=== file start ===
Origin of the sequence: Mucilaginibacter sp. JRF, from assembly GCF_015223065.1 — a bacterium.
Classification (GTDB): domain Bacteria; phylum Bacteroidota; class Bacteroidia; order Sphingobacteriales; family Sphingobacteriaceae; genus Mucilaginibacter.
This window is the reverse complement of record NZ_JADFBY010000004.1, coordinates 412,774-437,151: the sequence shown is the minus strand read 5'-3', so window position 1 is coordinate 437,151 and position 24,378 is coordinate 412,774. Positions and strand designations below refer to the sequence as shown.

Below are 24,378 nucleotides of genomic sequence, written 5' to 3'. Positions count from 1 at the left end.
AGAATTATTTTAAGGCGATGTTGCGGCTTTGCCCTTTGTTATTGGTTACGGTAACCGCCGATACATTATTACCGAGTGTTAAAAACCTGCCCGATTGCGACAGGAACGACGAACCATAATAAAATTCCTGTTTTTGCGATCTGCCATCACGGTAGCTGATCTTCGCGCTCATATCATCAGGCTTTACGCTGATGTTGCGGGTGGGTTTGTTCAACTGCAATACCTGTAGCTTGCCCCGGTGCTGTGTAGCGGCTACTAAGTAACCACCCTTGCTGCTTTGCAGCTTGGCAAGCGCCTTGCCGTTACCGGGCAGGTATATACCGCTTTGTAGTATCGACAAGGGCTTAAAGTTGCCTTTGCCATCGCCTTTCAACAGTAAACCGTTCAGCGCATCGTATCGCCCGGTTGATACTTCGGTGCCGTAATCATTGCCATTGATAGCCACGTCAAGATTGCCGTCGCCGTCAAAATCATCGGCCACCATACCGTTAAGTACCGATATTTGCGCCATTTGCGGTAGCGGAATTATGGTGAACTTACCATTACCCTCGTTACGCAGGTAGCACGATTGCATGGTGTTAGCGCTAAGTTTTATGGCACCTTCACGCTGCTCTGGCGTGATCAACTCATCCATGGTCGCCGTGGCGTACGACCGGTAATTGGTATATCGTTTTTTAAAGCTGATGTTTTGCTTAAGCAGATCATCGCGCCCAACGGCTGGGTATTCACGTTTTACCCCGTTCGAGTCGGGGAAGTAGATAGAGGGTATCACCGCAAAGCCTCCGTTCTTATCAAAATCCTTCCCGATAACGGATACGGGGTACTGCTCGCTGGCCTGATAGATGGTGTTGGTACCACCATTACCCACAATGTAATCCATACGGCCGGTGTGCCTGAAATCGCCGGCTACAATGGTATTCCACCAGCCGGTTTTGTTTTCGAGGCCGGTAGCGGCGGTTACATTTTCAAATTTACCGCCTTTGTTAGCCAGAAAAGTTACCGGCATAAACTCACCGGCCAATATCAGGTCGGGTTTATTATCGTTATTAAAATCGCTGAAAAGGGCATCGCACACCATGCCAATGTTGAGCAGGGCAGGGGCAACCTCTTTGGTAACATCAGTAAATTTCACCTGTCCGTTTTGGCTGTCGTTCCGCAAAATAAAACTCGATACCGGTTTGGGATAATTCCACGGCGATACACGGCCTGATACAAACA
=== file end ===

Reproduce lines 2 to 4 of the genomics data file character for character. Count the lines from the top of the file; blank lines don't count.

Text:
Classification (GTDB): domain Bacteria; phylum Bacteroidota; class Bacteroidia; order Sphingobacteriales; family Sphingobacteriaceae; genus Mucilaginibacter.
This window is the reverse complement of record NZ_JADFBY010000004.1, coordinates 412,774-437,151: the sequence shown is the minus strand read 5'-3', so window position 1 is coordinate 437,151 and position 24,378 is coordinate 412,774. Positions and strand designations below refer to the sequence as shown.

Below are 24,378 nucleotides of genomic sequence, written 5' to 3'. Positions count from 1 at the left end.